Research Highlights

Atmospheric acidity impacts oceanic ecology
Increased acidity in the atmosphere is disrupting the ecological balance of the oceans, according to new research led by the University of East Anglia (UEA). The first study to look at acidity’s impact on nutrient transport to the ocean demonstrates that the way nutrients are delivered affects the productivity of the ocean and its ability to absorb CO2 from the atmosphere. The research, ‘Changing atmospheric acidity as a modulator of nutrient deposition and ocean biogeochemistry’, is published today in Science Advances. The analysis was carried out by an international team of experts, sponsored by the United Nations Group of Experts on the Scientific Aspects of Marine Environmental Protection (GESAMP).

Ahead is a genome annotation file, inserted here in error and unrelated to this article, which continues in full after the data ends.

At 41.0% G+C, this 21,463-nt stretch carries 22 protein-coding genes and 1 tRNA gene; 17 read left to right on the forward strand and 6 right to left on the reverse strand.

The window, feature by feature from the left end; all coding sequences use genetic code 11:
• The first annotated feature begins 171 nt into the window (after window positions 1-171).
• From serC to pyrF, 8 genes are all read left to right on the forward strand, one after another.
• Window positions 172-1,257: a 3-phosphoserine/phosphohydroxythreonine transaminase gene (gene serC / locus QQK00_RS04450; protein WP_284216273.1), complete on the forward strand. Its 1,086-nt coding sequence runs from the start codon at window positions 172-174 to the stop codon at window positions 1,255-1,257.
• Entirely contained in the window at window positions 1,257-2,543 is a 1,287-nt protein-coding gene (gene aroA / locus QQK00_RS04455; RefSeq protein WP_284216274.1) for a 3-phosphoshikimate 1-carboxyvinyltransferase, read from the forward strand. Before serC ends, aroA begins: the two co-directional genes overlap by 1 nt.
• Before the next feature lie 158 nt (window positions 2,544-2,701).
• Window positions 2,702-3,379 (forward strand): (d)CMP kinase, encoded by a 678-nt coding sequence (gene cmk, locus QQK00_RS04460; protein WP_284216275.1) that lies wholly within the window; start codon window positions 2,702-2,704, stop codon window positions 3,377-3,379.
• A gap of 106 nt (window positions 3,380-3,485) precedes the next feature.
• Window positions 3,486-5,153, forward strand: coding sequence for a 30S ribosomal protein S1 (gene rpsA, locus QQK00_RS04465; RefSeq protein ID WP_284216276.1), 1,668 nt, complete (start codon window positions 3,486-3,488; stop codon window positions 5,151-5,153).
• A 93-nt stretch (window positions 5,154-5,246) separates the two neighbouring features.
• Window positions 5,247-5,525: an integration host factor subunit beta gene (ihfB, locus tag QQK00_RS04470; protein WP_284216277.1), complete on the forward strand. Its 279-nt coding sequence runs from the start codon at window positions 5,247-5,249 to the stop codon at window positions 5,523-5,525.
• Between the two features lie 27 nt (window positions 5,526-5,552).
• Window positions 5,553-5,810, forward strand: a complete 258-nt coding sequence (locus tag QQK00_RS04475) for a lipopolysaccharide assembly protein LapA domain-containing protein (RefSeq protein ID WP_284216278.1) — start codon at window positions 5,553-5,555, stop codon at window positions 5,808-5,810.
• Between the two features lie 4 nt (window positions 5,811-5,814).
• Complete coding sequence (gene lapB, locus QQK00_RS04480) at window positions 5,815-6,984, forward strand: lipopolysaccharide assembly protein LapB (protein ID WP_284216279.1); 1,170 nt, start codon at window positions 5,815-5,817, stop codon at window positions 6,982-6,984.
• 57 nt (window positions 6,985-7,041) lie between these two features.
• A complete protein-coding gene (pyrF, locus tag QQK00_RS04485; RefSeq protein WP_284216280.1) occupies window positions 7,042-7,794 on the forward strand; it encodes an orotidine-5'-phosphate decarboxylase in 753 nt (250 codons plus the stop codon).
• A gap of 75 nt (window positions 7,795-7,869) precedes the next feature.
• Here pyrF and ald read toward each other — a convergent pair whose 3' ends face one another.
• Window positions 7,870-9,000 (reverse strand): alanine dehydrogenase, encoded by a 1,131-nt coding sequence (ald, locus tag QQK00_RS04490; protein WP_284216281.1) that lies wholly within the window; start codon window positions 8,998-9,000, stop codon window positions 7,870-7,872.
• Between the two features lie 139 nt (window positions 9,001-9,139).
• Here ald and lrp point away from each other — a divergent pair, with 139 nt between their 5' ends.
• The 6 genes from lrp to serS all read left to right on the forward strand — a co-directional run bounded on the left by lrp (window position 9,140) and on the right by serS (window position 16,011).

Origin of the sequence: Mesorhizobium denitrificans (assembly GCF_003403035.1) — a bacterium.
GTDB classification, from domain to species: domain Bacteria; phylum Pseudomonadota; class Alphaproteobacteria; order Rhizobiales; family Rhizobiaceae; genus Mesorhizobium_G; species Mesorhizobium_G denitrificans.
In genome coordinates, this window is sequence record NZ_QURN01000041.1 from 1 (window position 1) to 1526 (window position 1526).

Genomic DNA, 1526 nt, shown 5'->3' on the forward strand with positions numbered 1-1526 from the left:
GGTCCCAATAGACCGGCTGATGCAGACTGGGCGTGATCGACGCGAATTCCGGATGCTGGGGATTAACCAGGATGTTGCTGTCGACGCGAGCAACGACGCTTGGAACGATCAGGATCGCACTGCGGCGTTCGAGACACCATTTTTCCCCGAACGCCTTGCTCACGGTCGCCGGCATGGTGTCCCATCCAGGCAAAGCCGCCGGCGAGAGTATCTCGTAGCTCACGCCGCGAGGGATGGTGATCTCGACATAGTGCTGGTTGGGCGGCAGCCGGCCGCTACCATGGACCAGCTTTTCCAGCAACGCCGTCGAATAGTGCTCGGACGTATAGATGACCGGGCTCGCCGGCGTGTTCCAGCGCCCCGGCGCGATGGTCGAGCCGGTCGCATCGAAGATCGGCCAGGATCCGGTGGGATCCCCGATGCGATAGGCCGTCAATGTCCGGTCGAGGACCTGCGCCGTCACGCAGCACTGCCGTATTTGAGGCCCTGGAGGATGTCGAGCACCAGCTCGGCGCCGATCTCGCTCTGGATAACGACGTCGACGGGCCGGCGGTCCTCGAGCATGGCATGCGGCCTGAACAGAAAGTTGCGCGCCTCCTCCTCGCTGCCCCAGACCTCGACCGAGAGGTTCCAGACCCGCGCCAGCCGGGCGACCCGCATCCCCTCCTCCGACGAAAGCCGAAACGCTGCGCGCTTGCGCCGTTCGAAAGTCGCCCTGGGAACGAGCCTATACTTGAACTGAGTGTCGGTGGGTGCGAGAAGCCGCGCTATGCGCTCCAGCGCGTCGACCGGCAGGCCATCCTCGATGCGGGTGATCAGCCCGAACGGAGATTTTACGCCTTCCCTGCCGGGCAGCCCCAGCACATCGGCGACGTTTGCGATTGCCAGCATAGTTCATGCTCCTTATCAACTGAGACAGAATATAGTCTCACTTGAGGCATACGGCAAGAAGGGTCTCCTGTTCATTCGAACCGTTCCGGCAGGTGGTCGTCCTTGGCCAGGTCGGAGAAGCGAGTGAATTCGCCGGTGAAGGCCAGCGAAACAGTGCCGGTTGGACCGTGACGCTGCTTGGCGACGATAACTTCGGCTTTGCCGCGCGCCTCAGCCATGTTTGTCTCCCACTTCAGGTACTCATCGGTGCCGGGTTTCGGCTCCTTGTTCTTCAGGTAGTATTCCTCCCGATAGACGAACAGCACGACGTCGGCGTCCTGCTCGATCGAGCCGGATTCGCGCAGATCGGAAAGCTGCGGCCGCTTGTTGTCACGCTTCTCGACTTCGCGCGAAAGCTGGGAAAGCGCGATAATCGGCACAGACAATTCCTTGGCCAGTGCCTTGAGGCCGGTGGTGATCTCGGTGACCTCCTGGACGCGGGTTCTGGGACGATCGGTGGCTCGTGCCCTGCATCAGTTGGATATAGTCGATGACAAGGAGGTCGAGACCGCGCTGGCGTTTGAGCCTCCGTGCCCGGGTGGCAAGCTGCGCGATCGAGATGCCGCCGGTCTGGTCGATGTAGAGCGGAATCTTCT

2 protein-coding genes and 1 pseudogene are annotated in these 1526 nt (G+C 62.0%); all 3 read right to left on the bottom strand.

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The pioneering idea of using graphene for the protection of paintings, paving the way for the development of novel methods in art preservation and restoration, has been published on 1.7.21, in Nature Nanotechnology.
The exposure of colors used in artworks to ultraviolet (UV) and visible light in the presence of oxidizing agents, triggers color degradation, fading and yellowing. These degradation mechanisms can lead to irreversible alteration of artworks, which consist of a valuable heritage for humankind.
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FORTH coalition awarded a 4 Stars Reference Site status for the Region of Crete in the European Innovation Partnership on Active and Healthy Ageing